Where are you from?
Dublin, but I live in Preston.
How would you describe yourselves and your music?
I call my music Immigrant Suburban Folk. It started as a tongue-in-cheek thing but it's kind of stuck.
My songs generally carry a narrative and are framed in the working-class setting of the Dublin suburb I grew up in; Clondalkin. They are stories that are happening to people every day and I hope that's what makes them resonate with the listener. There are lots of songs about the romance of cities and lots about beautiful wide open spaces, but simple stories set in the suburbs where most of us live are thin on the ground so I made the decision early on to focus on writing about them.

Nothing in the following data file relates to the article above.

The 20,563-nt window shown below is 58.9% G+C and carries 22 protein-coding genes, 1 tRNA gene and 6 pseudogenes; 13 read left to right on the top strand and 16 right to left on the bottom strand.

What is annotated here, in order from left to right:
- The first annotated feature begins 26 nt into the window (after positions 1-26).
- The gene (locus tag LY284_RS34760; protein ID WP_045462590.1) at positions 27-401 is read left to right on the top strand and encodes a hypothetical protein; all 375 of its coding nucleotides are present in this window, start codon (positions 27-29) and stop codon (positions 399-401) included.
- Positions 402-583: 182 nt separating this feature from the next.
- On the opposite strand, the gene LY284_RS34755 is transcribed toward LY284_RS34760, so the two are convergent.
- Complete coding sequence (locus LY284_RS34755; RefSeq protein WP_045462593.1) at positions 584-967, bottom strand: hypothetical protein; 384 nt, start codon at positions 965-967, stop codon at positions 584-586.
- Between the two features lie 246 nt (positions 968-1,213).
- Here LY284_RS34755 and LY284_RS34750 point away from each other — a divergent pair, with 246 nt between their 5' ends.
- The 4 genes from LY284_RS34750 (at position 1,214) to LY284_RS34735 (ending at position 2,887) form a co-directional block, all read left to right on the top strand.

Who are your main influences musically?
Shack, Springsteen and Mazzy Star with some Billy Bragg and Wilco 'Mermaid Avenue' thrown in there.
What do you hope to achieve in music?
The dream right now is to record a great album; one that the listener can get lost in.
What has been the highlight of your career so far, and why?
The guys over at Wasted Years Records were the first to review my music and compared it to Springsteen and Johnny Cash. To paraphrase my best mate Jim's reaction, 'How could it ever get better?'.
And what’s the moment you want to forget?
Forgetting lyrics on stage was not my finest hour.
If you had to pick just one of your songs to represent your music, what would it be and why?
The Ballad Of The Butchers Wife.
Where can we listen to it?
Where can we find out more about your music?
Anything else you’d like to say about your music that I forgot to ask?
I think the reward for anyone listening to my music lies in empathy with, or at the very least, understanding of the characters and the narratives in the lyrics. The melodies and instrumentation are deliberately simple to aid the delivery of the stories. So if you take the time to listen, listen closely.